We're happy to be back after the holidays! To start the new year, we've got Alan Koch on generalists vs. specialists on Agile projects; Alan Zucker on valuing the people on your team appropriately (and higher than your processes!); and Chris Hill with an in-depth tutorial on how to ask tough questions to get to the real root cause of problems without placing blame.|
Happy new year from all of us!
Agile Teams Need Generalizing Specialists
by Alan Koch
Most of the Agile methods describe team members as generalists. Some explicitly describe a team of generalists, with all team members having the authority to do anything that is necessary to achieve the goals of the User Story at hand. But can we achieve the Agile ideal of full and open collaboration when our team members are not generalists?
Read More »
Why Oh Y Does X Mark the Spot?
by Chris Hill
In this article we will go back to Kindergarten -- or perhaps into the laboratory -- to try to reawaken that inquisitive nature we so often subdue. We will explore how "Whys" = x in the quest for the Big Y through some tools many of you will be familiar with.
Okay, you may ask, so how does this relate to the PMLC/SDLC? Actually, there are quite a few places in the development lifecycle where this concept can be used. In a prior article on Design of Experiment we explained how we change one characteristic to see its effect on the outcome. In this article we will explore ways to identify those inputs by asking the right questions.
Read More »
Spotlight – Other Project Templates, Tools, and Techniques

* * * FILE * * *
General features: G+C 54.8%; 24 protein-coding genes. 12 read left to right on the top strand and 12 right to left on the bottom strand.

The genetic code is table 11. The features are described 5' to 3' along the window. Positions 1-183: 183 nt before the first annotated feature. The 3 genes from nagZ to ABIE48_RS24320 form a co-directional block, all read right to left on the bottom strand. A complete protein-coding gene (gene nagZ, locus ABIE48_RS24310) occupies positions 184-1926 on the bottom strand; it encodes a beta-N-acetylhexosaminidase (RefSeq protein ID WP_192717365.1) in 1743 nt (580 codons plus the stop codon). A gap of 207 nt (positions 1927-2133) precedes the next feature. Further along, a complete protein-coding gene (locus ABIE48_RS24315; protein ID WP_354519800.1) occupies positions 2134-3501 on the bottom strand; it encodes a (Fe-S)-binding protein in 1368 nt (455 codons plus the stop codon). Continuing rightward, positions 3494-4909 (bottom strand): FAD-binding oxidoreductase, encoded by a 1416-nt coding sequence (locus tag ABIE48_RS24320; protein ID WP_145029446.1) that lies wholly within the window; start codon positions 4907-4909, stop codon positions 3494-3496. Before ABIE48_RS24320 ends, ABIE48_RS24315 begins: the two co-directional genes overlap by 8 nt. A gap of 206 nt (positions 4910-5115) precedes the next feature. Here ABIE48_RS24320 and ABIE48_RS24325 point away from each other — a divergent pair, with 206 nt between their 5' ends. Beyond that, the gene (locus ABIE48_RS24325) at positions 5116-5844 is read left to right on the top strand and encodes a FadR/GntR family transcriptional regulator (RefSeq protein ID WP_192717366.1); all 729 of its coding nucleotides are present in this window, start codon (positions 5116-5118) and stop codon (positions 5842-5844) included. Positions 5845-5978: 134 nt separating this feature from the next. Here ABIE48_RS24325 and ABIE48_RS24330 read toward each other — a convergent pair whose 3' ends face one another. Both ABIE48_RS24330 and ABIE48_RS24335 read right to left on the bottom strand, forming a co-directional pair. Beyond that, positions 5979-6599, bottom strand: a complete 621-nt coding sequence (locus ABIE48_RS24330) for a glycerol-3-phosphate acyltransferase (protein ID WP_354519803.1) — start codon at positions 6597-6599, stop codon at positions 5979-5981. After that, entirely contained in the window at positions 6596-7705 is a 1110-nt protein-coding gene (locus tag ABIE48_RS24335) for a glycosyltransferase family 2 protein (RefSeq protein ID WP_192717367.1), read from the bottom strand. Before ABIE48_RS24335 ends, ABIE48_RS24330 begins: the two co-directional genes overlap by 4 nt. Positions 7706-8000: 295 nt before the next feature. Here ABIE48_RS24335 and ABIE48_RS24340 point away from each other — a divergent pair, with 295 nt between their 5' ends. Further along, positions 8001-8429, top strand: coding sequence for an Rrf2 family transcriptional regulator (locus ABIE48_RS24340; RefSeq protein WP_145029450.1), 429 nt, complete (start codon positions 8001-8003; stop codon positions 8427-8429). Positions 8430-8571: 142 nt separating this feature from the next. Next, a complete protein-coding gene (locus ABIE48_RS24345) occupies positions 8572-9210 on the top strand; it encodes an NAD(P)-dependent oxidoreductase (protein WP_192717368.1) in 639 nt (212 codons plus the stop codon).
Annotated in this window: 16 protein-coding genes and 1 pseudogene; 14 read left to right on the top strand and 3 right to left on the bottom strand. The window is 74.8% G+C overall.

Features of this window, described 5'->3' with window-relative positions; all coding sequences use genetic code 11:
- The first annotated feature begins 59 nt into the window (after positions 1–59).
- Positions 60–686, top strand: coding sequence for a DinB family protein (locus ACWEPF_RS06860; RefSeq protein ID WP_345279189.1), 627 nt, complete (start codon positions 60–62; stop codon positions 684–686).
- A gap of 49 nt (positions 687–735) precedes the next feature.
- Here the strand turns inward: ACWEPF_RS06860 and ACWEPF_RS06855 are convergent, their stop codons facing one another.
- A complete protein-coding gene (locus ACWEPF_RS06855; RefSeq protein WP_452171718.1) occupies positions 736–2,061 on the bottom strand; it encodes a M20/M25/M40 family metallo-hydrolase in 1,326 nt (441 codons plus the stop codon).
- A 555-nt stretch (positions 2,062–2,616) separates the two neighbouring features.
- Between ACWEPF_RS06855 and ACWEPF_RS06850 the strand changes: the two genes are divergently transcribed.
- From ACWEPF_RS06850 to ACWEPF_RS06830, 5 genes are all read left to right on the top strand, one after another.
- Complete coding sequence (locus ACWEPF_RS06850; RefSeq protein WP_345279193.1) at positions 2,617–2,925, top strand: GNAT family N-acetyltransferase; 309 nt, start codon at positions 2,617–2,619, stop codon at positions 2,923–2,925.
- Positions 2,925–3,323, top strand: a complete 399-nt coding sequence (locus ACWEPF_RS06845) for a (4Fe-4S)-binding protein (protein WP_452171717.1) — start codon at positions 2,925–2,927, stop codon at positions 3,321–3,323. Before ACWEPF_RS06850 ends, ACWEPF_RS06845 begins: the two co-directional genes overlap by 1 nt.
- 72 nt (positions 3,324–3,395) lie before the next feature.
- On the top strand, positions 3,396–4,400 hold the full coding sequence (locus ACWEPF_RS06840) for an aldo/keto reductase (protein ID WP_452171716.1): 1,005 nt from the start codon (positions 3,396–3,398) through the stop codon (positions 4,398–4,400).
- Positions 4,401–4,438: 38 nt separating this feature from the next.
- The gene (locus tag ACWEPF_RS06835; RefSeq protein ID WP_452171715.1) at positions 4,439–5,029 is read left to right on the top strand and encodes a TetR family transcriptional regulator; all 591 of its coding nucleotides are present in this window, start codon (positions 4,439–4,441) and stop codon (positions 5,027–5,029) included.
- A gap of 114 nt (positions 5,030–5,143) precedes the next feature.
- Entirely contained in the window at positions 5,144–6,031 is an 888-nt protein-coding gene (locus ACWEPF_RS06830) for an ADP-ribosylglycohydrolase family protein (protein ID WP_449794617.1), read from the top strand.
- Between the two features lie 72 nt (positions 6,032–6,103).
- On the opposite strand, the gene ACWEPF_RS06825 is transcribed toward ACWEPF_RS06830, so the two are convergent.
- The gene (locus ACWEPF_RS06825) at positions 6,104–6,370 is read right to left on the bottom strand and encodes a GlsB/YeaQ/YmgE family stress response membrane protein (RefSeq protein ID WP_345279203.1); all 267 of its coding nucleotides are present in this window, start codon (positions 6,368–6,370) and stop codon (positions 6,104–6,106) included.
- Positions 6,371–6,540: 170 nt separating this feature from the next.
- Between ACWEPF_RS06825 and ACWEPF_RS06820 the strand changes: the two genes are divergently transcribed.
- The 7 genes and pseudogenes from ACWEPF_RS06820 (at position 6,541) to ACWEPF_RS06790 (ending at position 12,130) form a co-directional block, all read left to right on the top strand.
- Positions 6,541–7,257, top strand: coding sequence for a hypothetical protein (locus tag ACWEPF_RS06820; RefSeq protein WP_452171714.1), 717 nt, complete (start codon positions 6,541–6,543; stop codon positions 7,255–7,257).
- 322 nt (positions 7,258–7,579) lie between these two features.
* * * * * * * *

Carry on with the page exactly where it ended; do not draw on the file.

From the blogs — Projects Are About People!
The people on your project are more important than either the process or technology you employ to get things done. Are you truly valuing the people most, by how you approach the project? Alan Zucker discusses how to do so and why it matters.
Template — Establishing Meeting Ground Rules – SPECIAL
This Premium resource is free to registered Members until January 28, 2016
If you want meetings to go better, start by making sure everyone has the same expectations!
Wherever people gather they begin to establish and follow a set of rules that guide their behaviors. Societies and countries agree on a common set of laws. Employees are governed by the company handbook and policies. But team meetings are usually left to follow their own devices, without any conscious guidance by the group. As a result, meeting participants may come to the table with vastly different expectations about the norms and behaviors for the group and how the meeting will run.
A basic set of ground rules is essential to maintaining order and structure in our meetings. It is also useful for educating new members about how the meetings are run. How formal the team is about the rules and their publication will depend on the group's size, culture, and how frequently they meet. But it is crucial that the team take some time to discuss these issues and decide them together, so the group members have common expectations of how the group will run, how differences will be settled, and what degree of participation is expected.
Corporate Subscriptions and Licensing
Want your team members to have their own access to templates and how-to resources for their project work? Need to share documents and deliverables beyond your project team? We make it easier with affordable corporate subscriptions and licensing. Detailed information regarding corporate options is available online. Give your whole team, or even the entire organization, cost-effective access to our comprehensive online library of resources. You already know how helpful it's been for you. Now it's time to share with everyone else. Find out more »
Not sure if corporate terms apply to you? Check out our licensing terms at the top of our Terms of Service page, in refreshingly ordinary, everyday English.